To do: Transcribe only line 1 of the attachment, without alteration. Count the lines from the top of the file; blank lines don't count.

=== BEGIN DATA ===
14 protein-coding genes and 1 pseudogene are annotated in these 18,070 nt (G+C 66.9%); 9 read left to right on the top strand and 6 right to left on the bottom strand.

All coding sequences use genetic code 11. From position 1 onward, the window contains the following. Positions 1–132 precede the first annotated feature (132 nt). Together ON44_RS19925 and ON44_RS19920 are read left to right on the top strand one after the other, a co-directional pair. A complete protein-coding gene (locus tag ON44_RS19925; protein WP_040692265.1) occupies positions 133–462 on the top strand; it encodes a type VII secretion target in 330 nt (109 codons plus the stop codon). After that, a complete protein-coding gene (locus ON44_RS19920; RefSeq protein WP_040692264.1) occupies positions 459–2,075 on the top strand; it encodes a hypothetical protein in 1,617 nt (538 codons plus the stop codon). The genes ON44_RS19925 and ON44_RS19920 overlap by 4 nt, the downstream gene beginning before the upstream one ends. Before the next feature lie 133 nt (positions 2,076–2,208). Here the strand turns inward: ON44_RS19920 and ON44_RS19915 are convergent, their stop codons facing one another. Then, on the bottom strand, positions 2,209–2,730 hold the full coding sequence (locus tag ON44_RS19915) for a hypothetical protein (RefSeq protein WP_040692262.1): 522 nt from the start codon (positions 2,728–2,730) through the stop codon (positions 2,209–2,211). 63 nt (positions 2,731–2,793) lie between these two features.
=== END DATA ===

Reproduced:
14 protein-coding genes and 1 pseudogene are annotated in these 18,070 nt (G+C 66.9%); 9 read left to right on the top strand and 6 right to left on the bottom strand.